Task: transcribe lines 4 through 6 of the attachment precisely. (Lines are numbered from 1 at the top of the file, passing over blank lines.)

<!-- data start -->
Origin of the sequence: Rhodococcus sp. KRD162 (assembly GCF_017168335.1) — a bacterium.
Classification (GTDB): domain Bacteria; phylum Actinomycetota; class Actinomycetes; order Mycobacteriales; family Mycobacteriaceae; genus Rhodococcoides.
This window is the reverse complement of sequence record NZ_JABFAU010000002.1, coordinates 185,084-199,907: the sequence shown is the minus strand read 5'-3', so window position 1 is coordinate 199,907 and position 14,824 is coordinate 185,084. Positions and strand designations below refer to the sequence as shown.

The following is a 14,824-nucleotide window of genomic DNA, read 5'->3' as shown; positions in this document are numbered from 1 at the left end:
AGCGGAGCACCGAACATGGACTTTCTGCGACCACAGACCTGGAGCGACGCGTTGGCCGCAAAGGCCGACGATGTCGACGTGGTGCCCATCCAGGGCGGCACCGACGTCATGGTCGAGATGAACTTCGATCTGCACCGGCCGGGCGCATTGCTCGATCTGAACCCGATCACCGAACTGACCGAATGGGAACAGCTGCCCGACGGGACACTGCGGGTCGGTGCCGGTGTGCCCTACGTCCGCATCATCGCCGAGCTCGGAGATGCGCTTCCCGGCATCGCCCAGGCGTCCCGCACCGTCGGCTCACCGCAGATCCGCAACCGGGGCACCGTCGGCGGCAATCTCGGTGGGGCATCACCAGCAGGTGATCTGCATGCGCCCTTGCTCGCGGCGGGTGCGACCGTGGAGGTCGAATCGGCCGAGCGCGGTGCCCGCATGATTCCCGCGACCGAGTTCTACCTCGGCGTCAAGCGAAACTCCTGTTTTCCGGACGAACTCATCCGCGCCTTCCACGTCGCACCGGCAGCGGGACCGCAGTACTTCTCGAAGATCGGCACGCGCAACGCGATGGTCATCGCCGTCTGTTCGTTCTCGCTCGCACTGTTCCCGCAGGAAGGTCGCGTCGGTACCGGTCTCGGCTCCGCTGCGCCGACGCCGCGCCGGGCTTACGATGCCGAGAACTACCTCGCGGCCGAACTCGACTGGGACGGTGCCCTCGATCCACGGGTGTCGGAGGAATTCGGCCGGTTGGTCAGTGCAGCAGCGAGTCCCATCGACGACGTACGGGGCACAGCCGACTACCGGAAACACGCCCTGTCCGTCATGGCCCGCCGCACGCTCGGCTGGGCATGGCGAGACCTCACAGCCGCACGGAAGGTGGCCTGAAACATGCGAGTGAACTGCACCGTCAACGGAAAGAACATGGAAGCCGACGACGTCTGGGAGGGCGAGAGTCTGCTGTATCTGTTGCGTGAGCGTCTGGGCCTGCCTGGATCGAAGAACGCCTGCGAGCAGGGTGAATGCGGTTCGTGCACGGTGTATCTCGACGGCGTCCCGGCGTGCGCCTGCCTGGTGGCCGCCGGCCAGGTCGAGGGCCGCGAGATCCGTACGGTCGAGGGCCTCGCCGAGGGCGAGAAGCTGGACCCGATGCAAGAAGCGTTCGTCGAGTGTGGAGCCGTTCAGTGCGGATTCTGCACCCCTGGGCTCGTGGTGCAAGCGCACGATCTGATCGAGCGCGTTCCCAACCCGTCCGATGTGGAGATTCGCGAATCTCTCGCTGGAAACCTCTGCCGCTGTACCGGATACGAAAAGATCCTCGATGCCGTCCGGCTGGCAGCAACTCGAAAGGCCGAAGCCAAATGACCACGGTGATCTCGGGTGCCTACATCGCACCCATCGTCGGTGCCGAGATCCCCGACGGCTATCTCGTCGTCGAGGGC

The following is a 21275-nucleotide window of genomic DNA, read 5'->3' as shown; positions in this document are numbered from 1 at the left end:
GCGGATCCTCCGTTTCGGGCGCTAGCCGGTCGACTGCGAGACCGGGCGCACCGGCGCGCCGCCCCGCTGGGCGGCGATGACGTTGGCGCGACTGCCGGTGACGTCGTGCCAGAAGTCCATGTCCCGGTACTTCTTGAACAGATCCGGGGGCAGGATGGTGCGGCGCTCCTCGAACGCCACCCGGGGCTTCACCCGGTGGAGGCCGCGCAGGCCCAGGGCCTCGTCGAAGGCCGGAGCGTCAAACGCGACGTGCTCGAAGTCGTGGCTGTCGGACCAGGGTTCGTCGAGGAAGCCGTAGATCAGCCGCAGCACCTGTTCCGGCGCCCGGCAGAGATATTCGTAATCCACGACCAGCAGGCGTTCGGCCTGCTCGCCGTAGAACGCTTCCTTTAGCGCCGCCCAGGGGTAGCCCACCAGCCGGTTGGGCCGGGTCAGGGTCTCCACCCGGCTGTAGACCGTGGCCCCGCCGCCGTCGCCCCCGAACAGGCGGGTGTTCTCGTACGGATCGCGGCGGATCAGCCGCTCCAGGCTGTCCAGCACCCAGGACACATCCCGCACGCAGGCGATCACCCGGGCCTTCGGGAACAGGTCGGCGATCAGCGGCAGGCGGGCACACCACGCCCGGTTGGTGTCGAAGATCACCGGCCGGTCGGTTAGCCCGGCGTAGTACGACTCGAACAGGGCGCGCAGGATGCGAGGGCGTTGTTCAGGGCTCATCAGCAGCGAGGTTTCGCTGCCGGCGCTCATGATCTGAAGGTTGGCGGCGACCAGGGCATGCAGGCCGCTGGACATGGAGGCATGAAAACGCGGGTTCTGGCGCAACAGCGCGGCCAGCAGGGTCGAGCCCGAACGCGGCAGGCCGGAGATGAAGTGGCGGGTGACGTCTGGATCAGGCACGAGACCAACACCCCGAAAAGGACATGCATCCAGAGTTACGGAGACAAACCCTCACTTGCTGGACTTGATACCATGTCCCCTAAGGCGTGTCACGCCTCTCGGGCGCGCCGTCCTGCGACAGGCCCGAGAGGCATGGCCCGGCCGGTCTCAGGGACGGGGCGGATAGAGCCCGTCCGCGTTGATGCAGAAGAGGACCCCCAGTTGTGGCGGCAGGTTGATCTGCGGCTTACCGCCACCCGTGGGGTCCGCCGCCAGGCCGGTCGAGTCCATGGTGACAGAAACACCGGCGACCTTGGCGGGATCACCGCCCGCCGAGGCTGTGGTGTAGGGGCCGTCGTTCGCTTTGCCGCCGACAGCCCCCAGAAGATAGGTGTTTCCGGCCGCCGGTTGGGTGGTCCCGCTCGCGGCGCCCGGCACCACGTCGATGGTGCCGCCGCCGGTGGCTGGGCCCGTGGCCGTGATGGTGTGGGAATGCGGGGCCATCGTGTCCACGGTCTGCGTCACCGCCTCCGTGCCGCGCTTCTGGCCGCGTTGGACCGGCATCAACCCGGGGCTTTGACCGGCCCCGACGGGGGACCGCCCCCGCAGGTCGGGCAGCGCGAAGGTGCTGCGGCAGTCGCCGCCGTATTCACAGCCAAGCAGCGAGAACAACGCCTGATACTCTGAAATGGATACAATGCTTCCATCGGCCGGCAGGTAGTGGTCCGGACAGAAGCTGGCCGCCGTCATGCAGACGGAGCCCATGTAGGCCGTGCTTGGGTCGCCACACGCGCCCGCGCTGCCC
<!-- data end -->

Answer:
The following is a 14,824-nucleotide window of genomic DNA, read 5'->3' as shown; positions in this document are numbered from 1 at the left end:
AGCGGAGCACCGAACATGGACTTTCTGCGACCACAGACCTGGAGCGACGCGTTGGCCGCAAAGGCCGACGATGTCGACGTGGTGCCCATCCAGGGCGGCACCGACGTCATGGTCGAGATGAACTTCGATCTGCACCGGCCGGGCGCATTGCTCGATCTGAACCCGATCACCGAACTGACCGAATGGGAACAGCTGCCCGACGGGACACTGCGGGTCGGTGCCGGTGTGCCCTACGTCCGCATCATCGCCGAGCTCGGAGATGCGCTTCCCGGCATCGCCCAGGCGTCCCGCACCGTCGGCTCACCGCAGATCCGCAACCGGGGCACCGTCGGCGGCAATCTCGGTGGGGCATCACCAGCAGGTGATCTGCATGCGCCCTTGCTCGCGGCGGGTGCGACCGTGGAGGTCGAATCGGCCGAGCGCGGTGCCCGCATGATTCCCGCGACCGAGTTCTACCTCGGCGTCAAGCGAAACTCCTGTTTTCCGGACGAACTCATCCGCGCCTTCCACGTCGCACCGGCAGCGGGACCGCAGTACTTCTCGAAGATCGGCACGCGCAACGCGATGGTCATCGCCGTCTGTTCGTTCTCGCTCGCACTGTTCCCGCAGGAAGGTCGCGTCGGTACCGGTCTCGGCTCCGCTGCGCCGACGCCGCGCCGGGCTTACGATGCCGAGAACTACCTCGCGGCCGAACTCGACTGGGACGGTGCCCTCGATCCACGGGTGTCGGAGGAATTCGGCCGGTTGGTCAGTGCAGCAGCGAGTCCCATCGACGACGTACGGGGCACAGCCGACTACCGGAAACACGCCCTGTCCGTCATGGCCCGCCGCACGCTCGGCTGGGCATGGCGAGACCTCACAGCCGCACGGAAGGTGGCCTGAAACATGCGAGTGAACTGCACCGTCAACGGAAAGAACATGGAAGCCGACGACGTCTGGGAGGGCGAGAGTCTGCTGTATCTGTTGCGTGAGCGTCTGGGCCTGCCTGGATCGAAGAACGCCTGCGAGCAGGGTGAATGCGGTTCGTGCACGGTGTATCTCGACGGCGTCCCGGCGTGCGCCTGCCTGGTGGCCGCCGGCCAGGTCGAGGGCCGCGAGATCCGTACGGTCGAGGGCCTCGCCGAGGGCGAGAAGCTGGACCCGATGCAAGAAGCGTTCGTCGAGTGTGGAGCCGTTCAGTGCGGATTCTGCACCCCTGGGCTCGTGGTGCAAGCGCACGATCTGATCGAGCGCGTTCCCAACCCGTCCGATGTGGAGATTCGCGAATCTCTCGCTGGAAACCTCTGCCGCTGTACCGGATACGAAAAGATCCTCGATGCCGTCCGGCTGGCAGCAACTCGAAAGGCCGAAGCCAAATGACCACGGTGATCTCGGGTGCCTACATCGCACCCATCGTCGGTGCCGAGATCCCCGACGGCTATCTCGTCGTCGAGGGC

The following is a 21275-nucleotide window of genomic DNA, read 5'->3' as shown; positions in this document are numbered from 1 at the left end: